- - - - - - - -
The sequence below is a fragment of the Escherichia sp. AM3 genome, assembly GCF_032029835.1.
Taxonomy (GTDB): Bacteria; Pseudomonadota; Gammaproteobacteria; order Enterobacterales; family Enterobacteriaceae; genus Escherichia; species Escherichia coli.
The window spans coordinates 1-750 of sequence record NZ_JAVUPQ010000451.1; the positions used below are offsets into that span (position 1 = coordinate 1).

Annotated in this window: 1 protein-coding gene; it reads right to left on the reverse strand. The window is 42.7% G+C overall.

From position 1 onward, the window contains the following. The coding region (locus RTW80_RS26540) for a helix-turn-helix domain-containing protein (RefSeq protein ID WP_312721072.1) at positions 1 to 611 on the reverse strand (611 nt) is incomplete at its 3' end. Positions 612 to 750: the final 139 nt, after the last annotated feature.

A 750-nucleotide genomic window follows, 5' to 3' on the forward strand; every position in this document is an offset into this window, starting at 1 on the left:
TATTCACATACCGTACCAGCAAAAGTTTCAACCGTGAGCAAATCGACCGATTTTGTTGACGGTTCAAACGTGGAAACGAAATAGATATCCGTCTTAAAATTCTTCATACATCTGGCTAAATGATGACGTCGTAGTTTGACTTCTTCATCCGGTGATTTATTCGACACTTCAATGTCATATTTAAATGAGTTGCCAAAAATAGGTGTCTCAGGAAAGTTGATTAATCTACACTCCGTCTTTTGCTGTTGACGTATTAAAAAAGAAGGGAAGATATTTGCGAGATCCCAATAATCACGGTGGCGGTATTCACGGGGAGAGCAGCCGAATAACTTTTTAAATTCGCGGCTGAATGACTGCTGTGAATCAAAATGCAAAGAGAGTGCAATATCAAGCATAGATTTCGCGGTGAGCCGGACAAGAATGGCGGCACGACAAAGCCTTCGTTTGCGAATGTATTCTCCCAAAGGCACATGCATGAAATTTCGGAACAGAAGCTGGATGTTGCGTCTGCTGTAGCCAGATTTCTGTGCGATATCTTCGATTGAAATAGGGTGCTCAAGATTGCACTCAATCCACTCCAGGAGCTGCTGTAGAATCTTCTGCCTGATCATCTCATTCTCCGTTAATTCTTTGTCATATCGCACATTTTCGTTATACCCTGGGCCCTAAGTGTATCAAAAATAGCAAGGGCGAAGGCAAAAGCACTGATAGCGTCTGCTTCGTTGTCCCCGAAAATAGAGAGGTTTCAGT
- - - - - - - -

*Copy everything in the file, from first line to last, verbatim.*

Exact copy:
The sequence below is a fragment of the Escherichia sp. AM3 genome, assembly GCF_032029835.1.
Taxonomy (GTDB): Bacteria; Pseudomonadota; Gammaproteobacteria; order Enterobacterales; family Enterobacteriaceae; genus Escherichia; species Escherichia coli.
The window spans coordinates 1-750 of sequence record NZ_JAVUPQ010000451.1; the positions used below are offsets into that span (position 1 = coordinate 1).

Annotated in this window: 1 protein-coding gene; it reads right to left on the reverse strand. The window is 42.7% G+C overall.

From position 1 onward, the window contains the following. The coding region (locus RTW80_RS26540) for a helix-turn-helix domain-containing protein (RefSeq protein ID WP_312721072.1) at positions 1 to 611 on the reverse strand (611 nt) is incomplete at its 3' end. Positions 612 to 750: the final 139 nt, after the last annotated feature.

A 750-nucleotide genomic window follows, 5' to 3' on the forward strand; every position in this document is an offset into this window, starting at 1 on the left:
TATTCACATACCGTACCAGCAAAAGTTTCAACCGTGAGCAAATCGACCGATTTTGTTGACGGTTCAAACGTGGAAACGAAATAGATATCCGTCTTAAAATTCTTCATACATCTGGCTAAATGATGACGTCGTAGTTTGACTTCTTCATCCGGTGATTTATTCGACACTTCAATGTCATATTTAAATGAGTTGCCAAAAATAGGTGTCTCAGGAAAGTTGATTAATCTACACTCCGTCTTTTGCTGTTGACGTATTAAAAAAGAAGGGAAGATATTTGCGAGATCCCAATAATCACGGTGGCGGTATTCACGGGGAGAGCAGCCGAATAACTTTTTAAATTCGCGGCTGAATGACTGCTGTGAATCAAAATGCAAAGAGAGTGCAATATCAAGCATAGATTTCGCGGTGAGCCGGACAAGAATGGCGGCACGACAAAGCCTTCGTTTGCGAATGTATTCTCCCAAAGGCACATGCATGAAATTTCGGAACAGAAGCTGGATGTTGCGTCTGCTGTAGCCAGATTTCTGTGCGATATCTTCGATTGAAATAGGGTGCTCAAGATTGCACTCAATCCACTCCAGGAGCTGCTGTAGAATCTTCTGCCTGATCATCTCATTCTCCGTTAATTCTTTGTCATATCGCACATTTTCGTTATACCCTGGGCCCTAAGTGTATCAAAAATAGCAAGGGCGAAGGCAAAAGCACTGATAGCGTCTGCTTCGTTGTCCCCGAAAATAGAGAGGTTTCAGT